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Article
January 1965

Hemangioblastoma and Vascular Malformations As One Lesion

Arch Neurol. 1965;12(1):39-48. doi:10.1001/archneur.1965.00460250043006
Abstract

The occurrence of a case of an inter-mixture of an arteriovenous malformation and hemangioblastoma of the cerebellum and the realization of its significance in the understanding of these lesions prompted this report. Hemangioblastomas and arteriovenous malformations are relatively common vascular lesions of the brain, but a previous report of their intermixture is unknown to us. Though embryologically these lesions appear to arise from the same structural elements and morphologically there is a resemblance, the arteriovenous malformation exhibits a marked anatomic predilection for the cerebral hemispheres,1-6 while the hemangioblastoma, either single or multiple, as in von Hippel-Lindau's disease, is almost exclusively confined to the cerebellum and other parts of the hindbrain.1,15-19 An arteriovenous malformation is a rare occurrence in the posterior fossa.7-14 An adequate explanation of this difference in location and the inter-relationship of these lesions has not been put forth.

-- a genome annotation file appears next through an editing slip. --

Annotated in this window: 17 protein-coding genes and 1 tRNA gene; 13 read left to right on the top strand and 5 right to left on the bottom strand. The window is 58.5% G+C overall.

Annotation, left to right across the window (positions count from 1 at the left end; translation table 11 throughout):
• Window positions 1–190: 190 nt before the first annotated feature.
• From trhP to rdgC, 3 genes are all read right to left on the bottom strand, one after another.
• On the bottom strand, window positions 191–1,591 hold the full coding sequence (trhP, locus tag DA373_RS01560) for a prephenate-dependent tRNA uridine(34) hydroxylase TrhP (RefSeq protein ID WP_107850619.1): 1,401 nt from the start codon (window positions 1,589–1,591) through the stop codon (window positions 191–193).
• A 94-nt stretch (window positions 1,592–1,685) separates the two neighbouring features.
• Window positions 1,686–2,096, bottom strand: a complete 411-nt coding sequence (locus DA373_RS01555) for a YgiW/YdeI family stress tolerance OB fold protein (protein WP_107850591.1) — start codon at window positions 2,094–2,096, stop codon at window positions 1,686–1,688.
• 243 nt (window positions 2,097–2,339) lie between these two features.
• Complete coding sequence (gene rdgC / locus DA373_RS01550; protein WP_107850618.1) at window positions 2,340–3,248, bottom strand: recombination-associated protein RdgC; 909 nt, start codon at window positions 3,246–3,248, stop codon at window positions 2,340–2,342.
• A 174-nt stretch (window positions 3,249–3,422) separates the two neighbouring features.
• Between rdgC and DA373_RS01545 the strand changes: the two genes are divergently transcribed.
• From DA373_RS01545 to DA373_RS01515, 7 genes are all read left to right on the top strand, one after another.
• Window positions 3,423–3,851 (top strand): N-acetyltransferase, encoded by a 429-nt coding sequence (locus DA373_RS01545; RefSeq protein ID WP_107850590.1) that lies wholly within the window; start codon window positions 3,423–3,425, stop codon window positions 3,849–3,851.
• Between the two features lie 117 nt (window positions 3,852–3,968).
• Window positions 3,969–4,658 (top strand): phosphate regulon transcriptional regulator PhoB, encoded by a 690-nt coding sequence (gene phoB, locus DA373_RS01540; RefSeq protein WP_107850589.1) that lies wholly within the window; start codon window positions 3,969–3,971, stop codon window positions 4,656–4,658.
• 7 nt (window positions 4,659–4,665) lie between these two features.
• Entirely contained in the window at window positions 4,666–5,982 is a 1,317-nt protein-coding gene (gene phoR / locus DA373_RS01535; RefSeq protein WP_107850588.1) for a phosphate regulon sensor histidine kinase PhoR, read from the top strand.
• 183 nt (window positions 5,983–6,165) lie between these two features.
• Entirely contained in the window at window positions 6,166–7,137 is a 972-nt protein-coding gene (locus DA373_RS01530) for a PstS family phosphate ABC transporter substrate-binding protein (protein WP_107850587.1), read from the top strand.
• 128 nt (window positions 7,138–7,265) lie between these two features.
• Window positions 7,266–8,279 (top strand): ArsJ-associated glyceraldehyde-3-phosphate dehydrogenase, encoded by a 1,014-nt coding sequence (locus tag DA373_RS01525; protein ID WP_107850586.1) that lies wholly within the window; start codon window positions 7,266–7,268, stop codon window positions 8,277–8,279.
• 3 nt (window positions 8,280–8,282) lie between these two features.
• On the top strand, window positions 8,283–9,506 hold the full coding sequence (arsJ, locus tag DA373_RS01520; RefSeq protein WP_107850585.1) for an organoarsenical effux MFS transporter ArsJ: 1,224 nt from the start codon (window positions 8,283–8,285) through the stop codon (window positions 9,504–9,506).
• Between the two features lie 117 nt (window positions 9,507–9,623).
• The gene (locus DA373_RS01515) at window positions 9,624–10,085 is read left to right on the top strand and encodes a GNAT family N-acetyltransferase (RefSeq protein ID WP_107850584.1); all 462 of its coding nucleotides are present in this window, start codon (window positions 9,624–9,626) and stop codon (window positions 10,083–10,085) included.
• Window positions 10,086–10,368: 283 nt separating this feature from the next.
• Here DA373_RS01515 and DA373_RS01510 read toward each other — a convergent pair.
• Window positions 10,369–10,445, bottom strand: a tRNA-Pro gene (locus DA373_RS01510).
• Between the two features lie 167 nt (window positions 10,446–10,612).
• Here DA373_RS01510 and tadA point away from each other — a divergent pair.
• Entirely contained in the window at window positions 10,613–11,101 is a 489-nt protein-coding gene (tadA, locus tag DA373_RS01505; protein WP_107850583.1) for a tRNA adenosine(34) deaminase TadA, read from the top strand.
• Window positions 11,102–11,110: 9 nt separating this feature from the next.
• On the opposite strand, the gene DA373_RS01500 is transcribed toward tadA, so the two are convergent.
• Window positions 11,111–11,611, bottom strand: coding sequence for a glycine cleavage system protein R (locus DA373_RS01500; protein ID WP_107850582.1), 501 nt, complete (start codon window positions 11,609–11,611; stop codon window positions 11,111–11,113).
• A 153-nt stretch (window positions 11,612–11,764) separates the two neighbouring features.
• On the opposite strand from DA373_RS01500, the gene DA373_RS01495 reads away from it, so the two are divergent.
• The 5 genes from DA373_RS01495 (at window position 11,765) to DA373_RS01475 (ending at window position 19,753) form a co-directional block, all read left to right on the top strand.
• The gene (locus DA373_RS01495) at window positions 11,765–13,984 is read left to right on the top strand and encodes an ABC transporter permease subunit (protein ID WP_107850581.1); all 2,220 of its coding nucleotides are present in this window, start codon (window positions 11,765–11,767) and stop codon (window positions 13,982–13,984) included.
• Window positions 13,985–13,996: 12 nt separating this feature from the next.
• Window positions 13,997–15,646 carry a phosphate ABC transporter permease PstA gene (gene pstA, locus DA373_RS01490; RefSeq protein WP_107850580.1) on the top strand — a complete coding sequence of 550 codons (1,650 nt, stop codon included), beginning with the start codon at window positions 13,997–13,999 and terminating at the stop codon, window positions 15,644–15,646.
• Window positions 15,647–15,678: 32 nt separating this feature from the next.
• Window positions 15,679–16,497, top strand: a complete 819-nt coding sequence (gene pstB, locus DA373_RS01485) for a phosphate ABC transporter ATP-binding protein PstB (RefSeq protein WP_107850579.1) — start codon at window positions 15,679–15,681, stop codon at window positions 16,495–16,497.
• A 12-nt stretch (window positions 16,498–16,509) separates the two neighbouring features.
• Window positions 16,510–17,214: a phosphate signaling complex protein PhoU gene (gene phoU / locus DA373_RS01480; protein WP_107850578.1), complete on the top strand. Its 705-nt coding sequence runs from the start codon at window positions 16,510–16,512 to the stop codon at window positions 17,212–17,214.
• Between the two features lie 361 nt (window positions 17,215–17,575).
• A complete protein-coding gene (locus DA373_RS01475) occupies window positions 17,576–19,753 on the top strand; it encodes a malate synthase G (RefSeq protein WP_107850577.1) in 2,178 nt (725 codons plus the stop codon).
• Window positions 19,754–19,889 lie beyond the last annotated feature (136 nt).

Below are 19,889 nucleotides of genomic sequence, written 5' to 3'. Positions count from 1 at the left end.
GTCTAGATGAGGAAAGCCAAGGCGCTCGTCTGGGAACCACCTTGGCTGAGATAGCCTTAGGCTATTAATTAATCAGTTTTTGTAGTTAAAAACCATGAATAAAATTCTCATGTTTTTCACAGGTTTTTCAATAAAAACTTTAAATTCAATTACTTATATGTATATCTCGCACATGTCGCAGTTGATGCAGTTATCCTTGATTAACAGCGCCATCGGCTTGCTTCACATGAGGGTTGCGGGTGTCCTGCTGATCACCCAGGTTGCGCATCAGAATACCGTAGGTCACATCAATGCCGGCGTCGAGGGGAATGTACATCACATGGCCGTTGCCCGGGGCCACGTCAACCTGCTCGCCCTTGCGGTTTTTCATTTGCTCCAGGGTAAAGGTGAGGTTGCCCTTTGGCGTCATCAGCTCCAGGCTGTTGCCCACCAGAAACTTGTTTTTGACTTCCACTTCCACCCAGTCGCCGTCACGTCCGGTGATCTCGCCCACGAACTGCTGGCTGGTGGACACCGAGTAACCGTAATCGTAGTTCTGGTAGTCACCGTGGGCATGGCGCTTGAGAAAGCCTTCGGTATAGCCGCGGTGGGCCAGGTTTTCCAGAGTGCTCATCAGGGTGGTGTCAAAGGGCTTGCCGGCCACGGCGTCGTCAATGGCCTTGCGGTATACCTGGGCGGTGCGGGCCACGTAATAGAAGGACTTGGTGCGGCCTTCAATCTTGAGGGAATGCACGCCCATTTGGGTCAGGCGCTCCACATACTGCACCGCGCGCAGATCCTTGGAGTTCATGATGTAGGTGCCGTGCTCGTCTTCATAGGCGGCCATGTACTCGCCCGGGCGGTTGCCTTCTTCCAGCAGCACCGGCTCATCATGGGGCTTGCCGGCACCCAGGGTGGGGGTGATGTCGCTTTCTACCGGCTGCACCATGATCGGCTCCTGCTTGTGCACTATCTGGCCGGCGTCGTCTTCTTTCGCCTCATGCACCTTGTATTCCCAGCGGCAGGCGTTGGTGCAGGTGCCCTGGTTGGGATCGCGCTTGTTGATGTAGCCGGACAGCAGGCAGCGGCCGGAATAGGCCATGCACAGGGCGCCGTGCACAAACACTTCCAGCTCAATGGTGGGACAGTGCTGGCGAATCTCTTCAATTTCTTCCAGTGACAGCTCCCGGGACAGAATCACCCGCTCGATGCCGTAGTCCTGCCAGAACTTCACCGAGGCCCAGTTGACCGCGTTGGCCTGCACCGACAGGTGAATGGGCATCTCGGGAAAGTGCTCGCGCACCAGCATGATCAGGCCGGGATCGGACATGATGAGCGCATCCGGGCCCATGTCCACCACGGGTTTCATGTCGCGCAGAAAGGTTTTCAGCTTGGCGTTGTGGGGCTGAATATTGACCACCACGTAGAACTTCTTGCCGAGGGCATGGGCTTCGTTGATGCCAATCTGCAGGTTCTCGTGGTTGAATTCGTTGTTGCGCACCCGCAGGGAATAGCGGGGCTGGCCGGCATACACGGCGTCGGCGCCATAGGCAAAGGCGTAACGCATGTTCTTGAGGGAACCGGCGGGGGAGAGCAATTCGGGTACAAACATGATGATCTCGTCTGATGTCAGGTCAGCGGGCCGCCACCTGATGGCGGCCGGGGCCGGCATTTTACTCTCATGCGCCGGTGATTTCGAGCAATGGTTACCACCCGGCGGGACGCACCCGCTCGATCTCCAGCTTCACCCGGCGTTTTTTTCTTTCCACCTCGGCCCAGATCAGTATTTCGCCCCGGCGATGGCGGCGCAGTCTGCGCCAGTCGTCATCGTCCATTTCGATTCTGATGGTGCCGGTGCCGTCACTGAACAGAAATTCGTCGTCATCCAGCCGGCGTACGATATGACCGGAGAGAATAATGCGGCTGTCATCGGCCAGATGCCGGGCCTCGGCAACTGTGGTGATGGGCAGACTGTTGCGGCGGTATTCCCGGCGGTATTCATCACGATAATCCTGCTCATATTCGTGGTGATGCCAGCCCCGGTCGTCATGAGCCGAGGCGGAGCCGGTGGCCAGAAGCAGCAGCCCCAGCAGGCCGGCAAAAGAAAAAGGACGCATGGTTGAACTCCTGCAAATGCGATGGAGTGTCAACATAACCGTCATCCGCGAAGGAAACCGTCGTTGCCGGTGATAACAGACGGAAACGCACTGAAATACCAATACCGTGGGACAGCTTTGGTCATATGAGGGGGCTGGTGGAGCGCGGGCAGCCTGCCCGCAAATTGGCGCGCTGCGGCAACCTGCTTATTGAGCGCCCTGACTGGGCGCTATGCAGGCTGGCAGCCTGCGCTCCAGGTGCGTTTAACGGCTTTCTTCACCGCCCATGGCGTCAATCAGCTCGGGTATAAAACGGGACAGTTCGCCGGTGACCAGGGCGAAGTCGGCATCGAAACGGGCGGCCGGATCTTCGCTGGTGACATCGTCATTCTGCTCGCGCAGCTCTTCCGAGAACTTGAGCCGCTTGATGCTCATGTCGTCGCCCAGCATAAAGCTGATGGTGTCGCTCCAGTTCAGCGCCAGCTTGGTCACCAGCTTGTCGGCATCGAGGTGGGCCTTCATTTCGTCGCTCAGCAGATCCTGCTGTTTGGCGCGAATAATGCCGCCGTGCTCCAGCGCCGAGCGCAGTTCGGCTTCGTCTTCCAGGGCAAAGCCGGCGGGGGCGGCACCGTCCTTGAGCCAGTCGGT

Most authors consider an inter-relationship to

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